Spring members 219 (see FIG. 30 for alternate embodiment) are retained between an upwardly facing surface of deep cuff member 214 and a downwardly facing surface of housing member 218. The reference to upward facing and downward facing is made with respect to the typical installation of the embodiment of FIG. 13 upon a vertically oriented aperture. The springs 219 thus tend to retain the deep cuff member 214 in contact with the base of the housing member 218 while at the same time allowing flexibility in the actual location of cuff member 214 within housing 218. This flexibility of position permits the lower mounting assembly 216 to compensate for slight misalignments in the panels 212 and misalignments between the upper mounting assembly 200 and the lower mounting assembly 216 which should preferably be parallel. Without this flexibility the panels would not remain in their slightly overlapping and touching position since vertical tension across the cuff member 214 would be uneven.

In order to reach merchandise stored behind the panels, a person would thrust his arm 225 (see FIG. 14) between adjacent panels 212 and grasp the item of merchandise. To accommodate the insertion of the arm 225 between adjacent panels coupling member 208 is drawn toward the arm (in the direction of arrow 227) and sheet member 206 unrolls slightly from the spring-tensioned roller member 204. Because the coupling member 208 is drawn toward the deep cuff member 214 as any two adjacent panels are parted, the distance between the opposing ends of each panel is decreased thereby removing tension from all but the two parted panels. Thus, even if the item being passed through the panels is large and the two panels are parted to an extent that they encounter and part additional panels, the additional panels are not under tension and no increase in force is required to part the additional panels. The spring-tensioned roller 204 and the spring-loaded deep cuff member 214 in combination with the natural resiliency of the panels 212 thus allows a person to withdraw an item of merchandise through the panels 212 much more easily and of considerably larger size than would be possible if the opposing ends of the individual panels were rigidly affixed to the sides of the aperture.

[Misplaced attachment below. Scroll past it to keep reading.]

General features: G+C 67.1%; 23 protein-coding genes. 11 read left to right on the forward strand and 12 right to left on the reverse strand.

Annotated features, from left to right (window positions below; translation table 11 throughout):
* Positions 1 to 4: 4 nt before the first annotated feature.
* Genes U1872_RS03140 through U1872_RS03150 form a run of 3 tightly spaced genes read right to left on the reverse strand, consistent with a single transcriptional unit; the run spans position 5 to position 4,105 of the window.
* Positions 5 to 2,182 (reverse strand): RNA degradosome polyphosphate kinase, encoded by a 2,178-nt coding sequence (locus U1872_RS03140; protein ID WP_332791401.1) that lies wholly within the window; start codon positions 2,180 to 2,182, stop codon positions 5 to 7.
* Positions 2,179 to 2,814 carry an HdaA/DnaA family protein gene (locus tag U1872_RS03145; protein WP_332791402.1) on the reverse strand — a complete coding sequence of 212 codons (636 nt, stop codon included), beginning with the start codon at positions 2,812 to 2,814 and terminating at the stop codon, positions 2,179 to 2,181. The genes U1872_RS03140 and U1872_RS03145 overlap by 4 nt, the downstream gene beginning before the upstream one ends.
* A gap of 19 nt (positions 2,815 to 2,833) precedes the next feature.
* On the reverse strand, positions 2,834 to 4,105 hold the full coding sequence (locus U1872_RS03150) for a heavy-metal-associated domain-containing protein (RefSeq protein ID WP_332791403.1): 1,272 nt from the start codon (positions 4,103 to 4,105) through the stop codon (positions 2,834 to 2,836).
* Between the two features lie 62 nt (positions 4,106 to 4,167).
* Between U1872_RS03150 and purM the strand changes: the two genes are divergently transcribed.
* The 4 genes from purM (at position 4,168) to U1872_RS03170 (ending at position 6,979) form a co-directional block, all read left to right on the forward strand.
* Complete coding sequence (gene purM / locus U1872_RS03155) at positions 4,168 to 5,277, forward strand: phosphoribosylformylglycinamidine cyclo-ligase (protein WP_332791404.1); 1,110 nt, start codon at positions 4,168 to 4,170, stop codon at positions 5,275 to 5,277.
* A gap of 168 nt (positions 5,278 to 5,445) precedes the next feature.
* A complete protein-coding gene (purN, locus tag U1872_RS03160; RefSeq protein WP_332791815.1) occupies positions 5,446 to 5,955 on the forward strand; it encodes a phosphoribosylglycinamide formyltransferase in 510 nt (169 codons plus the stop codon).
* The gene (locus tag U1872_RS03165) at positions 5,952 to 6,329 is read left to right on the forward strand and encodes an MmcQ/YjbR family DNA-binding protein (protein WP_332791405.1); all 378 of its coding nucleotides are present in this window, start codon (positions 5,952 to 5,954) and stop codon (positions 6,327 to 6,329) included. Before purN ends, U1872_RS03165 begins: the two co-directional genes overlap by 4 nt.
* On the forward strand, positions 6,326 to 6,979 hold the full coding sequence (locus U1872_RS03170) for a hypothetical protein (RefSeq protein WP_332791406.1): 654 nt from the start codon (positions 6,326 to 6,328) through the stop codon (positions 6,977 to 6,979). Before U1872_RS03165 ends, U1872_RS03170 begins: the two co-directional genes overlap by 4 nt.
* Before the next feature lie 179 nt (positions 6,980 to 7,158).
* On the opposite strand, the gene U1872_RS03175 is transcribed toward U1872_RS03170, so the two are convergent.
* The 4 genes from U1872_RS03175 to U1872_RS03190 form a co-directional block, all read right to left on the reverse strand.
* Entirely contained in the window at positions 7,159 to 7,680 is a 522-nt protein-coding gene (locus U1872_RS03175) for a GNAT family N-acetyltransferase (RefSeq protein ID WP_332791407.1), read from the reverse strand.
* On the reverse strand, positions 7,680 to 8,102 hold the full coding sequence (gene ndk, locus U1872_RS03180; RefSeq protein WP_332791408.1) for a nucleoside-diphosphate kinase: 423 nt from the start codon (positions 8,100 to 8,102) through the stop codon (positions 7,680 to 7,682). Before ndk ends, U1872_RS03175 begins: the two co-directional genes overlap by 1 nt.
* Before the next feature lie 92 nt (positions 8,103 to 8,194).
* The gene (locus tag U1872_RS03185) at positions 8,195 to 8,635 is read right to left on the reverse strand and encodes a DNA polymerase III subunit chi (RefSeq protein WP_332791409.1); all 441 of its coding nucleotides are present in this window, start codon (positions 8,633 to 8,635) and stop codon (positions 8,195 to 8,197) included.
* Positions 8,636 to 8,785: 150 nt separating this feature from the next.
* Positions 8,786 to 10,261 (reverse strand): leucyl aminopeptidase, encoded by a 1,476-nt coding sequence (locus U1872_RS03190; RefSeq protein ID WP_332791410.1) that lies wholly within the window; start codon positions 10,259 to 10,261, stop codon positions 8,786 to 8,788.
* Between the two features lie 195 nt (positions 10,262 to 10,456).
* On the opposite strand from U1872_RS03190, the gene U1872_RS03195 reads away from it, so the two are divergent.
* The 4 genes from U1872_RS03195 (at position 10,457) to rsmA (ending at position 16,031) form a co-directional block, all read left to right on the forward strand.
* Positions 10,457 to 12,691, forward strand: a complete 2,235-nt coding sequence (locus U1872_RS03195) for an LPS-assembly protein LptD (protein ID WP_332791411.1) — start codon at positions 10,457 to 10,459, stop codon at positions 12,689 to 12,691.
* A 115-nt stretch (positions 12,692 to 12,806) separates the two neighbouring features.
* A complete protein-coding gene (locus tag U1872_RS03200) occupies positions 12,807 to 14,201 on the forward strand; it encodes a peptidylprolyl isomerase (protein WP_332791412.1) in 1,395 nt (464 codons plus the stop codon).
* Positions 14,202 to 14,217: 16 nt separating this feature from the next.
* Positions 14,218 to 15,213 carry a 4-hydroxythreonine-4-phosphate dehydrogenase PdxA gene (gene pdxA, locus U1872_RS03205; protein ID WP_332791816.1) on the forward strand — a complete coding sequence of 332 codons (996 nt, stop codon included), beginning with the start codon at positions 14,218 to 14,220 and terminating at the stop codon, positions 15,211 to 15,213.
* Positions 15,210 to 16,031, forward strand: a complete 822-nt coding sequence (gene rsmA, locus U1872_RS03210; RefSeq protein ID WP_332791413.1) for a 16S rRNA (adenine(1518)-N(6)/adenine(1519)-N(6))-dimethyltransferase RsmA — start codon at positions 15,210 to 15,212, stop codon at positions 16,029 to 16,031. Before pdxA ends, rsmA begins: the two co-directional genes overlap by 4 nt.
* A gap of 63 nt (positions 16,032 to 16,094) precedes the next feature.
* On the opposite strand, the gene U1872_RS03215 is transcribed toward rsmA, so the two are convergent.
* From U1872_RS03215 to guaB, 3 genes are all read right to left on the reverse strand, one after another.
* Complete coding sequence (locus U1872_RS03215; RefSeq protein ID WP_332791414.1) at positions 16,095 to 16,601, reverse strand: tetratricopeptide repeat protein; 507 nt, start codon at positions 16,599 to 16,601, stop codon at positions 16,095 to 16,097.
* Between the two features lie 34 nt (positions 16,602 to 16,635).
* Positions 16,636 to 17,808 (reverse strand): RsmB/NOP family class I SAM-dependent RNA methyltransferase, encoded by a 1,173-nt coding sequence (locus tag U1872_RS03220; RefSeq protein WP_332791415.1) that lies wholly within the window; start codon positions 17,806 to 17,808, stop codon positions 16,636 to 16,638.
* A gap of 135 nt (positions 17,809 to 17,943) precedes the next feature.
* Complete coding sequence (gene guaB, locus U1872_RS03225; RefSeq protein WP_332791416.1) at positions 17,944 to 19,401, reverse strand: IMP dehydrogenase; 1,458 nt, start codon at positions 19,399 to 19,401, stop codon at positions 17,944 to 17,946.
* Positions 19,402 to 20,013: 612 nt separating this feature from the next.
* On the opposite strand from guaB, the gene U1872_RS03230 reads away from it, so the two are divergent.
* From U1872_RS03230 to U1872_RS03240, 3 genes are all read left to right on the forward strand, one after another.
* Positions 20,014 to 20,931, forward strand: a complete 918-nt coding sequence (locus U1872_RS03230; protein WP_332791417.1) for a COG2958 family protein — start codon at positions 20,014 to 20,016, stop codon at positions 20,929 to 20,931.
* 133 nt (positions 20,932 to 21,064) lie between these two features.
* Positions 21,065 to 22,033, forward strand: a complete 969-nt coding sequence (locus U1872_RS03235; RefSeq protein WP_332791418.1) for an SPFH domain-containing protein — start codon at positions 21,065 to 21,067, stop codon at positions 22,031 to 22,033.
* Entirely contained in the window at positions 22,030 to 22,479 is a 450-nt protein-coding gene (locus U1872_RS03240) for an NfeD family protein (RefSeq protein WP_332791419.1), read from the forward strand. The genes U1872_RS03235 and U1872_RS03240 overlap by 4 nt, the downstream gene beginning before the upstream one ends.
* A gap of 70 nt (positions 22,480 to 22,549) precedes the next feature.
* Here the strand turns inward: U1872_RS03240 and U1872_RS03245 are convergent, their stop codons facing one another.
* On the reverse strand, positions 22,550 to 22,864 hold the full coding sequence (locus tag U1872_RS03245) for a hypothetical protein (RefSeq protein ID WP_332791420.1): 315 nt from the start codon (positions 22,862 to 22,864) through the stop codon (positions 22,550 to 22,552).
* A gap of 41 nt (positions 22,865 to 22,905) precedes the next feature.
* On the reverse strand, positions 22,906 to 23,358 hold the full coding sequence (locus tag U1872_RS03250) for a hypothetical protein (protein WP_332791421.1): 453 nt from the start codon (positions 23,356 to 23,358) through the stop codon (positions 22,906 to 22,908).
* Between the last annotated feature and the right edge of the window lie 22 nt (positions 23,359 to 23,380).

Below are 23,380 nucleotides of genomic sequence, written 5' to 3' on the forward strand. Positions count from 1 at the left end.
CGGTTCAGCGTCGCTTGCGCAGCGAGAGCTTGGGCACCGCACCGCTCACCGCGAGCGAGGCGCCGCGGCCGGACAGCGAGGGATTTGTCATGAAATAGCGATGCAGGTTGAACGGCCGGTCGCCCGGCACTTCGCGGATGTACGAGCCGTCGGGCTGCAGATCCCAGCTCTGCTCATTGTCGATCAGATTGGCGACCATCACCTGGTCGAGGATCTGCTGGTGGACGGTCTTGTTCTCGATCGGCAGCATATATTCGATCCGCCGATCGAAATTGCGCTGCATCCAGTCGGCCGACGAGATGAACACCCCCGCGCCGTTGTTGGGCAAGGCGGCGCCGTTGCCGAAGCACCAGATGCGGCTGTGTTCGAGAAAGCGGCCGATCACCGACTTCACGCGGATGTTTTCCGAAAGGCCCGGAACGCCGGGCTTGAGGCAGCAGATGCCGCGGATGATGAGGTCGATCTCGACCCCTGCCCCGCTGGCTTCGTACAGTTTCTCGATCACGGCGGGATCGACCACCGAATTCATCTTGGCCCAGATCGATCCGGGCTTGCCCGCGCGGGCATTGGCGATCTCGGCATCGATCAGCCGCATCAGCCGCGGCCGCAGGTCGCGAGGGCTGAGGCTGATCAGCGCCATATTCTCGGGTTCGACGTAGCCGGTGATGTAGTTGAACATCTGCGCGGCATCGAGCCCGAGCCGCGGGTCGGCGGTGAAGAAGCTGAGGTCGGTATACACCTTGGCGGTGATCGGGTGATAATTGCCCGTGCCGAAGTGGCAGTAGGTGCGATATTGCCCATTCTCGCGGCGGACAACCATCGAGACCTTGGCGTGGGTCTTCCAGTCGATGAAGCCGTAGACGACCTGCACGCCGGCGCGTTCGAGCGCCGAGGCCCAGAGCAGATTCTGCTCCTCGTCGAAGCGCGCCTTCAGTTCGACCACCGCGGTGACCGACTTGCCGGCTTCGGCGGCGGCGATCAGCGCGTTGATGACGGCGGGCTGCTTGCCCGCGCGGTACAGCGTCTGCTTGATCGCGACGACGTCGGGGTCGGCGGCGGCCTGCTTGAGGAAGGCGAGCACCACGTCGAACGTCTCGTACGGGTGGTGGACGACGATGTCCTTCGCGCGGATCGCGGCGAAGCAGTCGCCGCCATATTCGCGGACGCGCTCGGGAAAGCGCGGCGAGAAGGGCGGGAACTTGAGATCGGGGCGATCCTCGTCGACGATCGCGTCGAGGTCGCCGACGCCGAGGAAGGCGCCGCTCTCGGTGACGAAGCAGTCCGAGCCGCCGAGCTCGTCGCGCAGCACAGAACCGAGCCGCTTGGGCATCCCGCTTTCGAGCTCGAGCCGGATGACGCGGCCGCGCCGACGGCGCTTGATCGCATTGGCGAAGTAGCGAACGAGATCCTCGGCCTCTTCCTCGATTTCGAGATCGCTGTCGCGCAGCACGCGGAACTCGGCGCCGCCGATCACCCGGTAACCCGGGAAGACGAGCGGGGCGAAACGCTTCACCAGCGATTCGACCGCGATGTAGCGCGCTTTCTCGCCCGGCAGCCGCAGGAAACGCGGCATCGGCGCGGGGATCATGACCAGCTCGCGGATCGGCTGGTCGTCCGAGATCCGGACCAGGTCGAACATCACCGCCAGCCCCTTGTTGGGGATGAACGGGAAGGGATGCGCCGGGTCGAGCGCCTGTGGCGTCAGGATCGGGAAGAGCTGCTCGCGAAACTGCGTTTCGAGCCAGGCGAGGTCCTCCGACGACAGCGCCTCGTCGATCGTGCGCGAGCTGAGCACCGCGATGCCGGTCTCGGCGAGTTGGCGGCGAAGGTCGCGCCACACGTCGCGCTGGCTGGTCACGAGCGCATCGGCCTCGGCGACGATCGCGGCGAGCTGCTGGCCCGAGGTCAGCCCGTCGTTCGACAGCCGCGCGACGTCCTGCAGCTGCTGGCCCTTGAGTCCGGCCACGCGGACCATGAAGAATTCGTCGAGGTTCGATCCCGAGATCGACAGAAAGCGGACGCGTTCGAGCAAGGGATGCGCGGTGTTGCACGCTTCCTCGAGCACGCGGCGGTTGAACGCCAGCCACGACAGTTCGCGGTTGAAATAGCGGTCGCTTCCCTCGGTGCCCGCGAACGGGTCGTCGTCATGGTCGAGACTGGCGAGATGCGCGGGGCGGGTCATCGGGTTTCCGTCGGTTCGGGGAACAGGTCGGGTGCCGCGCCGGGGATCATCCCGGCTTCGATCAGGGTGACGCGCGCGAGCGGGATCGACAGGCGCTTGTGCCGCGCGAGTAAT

As shown in FIG. 15 the panels 212 are, in the preferred embodiment, mounted in groups of three. One end of a group of three panels is mounted in a shallow cuff member 210 and slidingly inserted into the downward facing cavity of coupling member 208. The other end of the same three panel members are inserted into the deep cuff member 214 which itself is inserted into the housing 218 of a rail assembly 217. The rail assembly 217 is then fitted into the track member 222. The panels 212 are mounted in groups of three panels per cuff in order to facilitate easy removal of and replacement of a damaged panel without the requirement to totally detach the coupling member 208 from the lower mounting assembly 216. The manner of fitting the rail assembly 217 into the track member 222 is explained below.

FIG. 16 shows an end-on view illustrating a slightly different construction of the rail assembly 217. In FIG. 16 the rail assembly 217 is comprised of a housing member 218 having side-walls 250 and comprised of an attached guide member 220 which is somewhat arcuately-shaped. Both the housing member and the guide member are described in more detail below. This constuction should be compared with the construction shown in FIG. 13 where the rail assembly was of unitary construction.